HANNAH IN APRIL a film by JORDAN TETEWSKY & JOSHUA PIKOVSKY. 2021, USA, 10 min. An apartment hunt goes awry in this warm, naturalistic slice of upstate New York.


A charming miniature of small-town Americana, Hannah in April was the starting point for Jordan Tetewsky and Joshua Pikovsky’s debut feature, Hannah Ha Ha, which won the Narrative Feature Grand Jury Prize at this year’s Slamdance Film Festival.


Shot in Hudson, NY, Hannah in April stars Baltimore-based musician Hannah Lee Thompson as the title character. On the hunt for a room to rent, she’s hampered by quiet setbacks and eccentric characters; at one point, a coffee shop patron eavesdrops on her phone call, then takes note of her rare “purple aura.” The film came together organically: “Josh wrote a draft of a script 14 days before his spring break from teaching at school,” Tetewsky recalled. “I was very moved by the piece, and immediately booked all my pals to play roles.”




“Our approach was sort of improvisational, with a lot of good and bad luck involved. Also, we were pretty sure our Airbnb was haunted. This made us work harder, since we would rather be out in the streets filming than at the mercy of whatever was going on in that house.” JOSHUA PIKOVSKY


Hannah in April ’s naturalism comes from this easygoing chemistry and spontaneity; Tetewsky and Pikovsky remember that all of their audio was accidentally erased on the first day of shooting, involving some on-the-fly workarounds. Scenes of light comedy are complemented by the windy stillness of the small town: a subtle air of loneliness surrounding Hannah’s search. (The duo grew up in a similarly sleepy Boston suburb, Sharon, Massachusetts, where most of their other films—including the feature—are set.) “There are tonal similarities between the feature and the short,” Pikovsky said. “There’s melancholy, there’s also glimmers of humor. It’s a prototype of a certain style of piece.”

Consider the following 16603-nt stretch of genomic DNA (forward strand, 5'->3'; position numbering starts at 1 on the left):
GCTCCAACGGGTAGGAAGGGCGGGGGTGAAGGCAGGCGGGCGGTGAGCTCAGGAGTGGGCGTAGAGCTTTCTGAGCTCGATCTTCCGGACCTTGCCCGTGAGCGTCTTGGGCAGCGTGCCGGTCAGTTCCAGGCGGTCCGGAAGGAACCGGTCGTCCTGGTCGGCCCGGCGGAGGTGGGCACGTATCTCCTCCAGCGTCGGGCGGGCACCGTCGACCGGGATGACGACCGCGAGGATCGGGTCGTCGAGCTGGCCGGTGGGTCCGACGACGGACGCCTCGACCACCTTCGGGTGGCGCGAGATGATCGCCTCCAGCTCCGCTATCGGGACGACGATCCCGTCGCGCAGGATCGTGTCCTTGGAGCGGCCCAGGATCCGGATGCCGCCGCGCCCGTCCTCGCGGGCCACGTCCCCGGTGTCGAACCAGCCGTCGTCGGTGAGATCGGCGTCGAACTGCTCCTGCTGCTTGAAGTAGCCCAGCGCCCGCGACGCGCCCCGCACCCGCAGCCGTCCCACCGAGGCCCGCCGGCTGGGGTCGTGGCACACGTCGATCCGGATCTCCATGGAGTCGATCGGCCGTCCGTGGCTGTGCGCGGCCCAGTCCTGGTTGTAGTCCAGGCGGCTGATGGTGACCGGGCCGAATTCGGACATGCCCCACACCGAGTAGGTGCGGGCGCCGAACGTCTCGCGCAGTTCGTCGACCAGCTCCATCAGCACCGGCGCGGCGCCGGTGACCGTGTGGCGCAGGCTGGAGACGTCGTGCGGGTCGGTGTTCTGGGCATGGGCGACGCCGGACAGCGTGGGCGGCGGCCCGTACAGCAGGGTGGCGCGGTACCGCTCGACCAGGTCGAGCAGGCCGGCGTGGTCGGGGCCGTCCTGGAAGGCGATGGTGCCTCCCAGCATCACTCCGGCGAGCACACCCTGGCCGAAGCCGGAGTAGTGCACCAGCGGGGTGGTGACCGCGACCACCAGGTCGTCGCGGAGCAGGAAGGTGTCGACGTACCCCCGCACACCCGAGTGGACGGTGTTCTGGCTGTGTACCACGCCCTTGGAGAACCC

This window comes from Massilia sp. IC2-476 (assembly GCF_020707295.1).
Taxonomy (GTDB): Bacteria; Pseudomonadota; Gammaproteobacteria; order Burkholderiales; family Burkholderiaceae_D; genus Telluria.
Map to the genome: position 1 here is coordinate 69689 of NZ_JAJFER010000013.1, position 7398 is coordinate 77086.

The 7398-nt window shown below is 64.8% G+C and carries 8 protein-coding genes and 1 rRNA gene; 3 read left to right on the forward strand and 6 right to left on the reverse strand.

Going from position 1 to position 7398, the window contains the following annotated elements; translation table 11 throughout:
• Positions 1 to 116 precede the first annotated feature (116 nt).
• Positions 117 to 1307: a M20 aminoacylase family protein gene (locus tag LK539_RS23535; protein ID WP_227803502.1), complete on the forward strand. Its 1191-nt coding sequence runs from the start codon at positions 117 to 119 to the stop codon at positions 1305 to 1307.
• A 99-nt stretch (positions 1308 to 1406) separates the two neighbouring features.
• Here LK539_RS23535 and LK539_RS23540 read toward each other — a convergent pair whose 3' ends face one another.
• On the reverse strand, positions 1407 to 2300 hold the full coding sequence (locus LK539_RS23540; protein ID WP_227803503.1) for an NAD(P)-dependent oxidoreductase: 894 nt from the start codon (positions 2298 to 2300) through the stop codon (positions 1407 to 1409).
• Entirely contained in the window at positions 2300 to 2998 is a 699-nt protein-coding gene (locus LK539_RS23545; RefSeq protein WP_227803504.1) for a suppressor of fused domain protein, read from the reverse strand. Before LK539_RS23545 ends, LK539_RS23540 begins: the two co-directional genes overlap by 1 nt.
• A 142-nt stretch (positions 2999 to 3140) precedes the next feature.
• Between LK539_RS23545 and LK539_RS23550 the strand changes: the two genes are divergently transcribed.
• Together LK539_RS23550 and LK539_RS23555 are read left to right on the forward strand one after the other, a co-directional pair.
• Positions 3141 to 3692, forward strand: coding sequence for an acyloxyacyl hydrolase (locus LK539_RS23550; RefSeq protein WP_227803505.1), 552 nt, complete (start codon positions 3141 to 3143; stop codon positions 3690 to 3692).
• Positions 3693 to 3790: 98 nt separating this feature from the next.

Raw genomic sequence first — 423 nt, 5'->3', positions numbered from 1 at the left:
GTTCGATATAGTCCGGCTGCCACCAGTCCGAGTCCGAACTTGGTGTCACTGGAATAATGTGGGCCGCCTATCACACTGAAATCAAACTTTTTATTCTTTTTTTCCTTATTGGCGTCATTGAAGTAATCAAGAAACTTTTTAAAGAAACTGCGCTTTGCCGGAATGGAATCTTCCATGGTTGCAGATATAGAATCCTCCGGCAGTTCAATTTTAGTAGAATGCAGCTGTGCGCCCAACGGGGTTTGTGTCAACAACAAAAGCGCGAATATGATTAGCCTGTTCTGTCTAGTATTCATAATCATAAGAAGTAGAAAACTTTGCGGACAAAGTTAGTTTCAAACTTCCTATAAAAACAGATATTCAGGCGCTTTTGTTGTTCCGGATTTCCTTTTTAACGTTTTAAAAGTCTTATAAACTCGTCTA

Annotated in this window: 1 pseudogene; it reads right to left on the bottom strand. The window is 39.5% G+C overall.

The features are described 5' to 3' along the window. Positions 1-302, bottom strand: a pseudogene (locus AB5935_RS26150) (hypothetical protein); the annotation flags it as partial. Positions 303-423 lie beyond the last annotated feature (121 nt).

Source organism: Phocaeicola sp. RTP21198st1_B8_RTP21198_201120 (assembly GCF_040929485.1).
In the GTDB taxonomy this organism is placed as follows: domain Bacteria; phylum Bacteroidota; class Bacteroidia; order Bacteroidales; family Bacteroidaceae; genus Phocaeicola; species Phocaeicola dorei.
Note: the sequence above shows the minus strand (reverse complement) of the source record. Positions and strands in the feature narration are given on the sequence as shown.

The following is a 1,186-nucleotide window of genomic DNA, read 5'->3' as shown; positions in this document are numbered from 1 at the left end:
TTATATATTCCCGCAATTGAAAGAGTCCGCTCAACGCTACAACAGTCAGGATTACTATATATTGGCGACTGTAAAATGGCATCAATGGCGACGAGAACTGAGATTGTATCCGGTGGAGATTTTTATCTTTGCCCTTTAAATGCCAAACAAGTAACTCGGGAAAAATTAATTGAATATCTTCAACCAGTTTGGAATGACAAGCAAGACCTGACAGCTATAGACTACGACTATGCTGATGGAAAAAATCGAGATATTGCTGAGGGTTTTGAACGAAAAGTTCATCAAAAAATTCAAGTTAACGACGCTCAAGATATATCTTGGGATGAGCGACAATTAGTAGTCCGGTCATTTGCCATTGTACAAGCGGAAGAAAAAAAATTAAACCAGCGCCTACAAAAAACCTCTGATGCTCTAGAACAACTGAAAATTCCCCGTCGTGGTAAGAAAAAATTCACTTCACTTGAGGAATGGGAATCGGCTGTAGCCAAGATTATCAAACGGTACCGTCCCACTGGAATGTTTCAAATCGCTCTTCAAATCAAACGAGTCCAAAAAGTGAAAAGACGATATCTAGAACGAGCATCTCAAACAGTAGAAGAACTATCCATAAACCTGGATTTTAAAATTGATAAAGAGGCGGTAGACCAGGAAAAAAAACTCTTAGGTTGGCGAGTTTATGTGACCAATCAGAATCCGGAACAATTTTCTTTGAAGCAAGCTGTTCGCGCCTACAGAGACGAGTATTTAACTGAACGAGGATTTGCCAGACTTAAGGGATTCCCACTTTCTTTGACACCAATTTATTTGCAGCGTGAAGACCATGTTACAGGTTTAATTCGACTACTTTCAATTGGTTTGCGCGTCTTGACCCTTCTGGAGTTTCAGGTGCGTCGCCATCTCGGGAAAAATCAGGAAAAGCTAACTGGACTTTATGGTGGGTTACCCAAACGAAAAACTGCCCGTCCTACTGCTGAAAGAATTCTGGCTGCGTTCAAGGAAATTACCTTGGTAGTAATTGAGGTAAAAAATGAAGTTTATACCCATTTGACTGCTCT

Tetewsky and Pikovsky co-directed two other shorts in 2021, both featured on NoBudge: Bergmensch and Sharon 66. Tetewsky currently works as a camera operator and cinematographer; Pikovsky teaches in Worcester, MA. This year, they have a run of U.S. festival screenings for Hannah Ha Ha, including the Seattle International Film Festival this month. Meanwhile, they’re in preproduction on their next feature, which they plan to shoot this summer in Massachusetts.


Text written by Chloe Lizotte.

Credits for
Joey Beerman, Victoria Cronin, Frances De Larminat, Hannah Lee Thompson & Charlie Robinson
produced by
Al Delia
Jim O'Rourke
Drummond Dominguez-Kincannon and Ethan Gustavson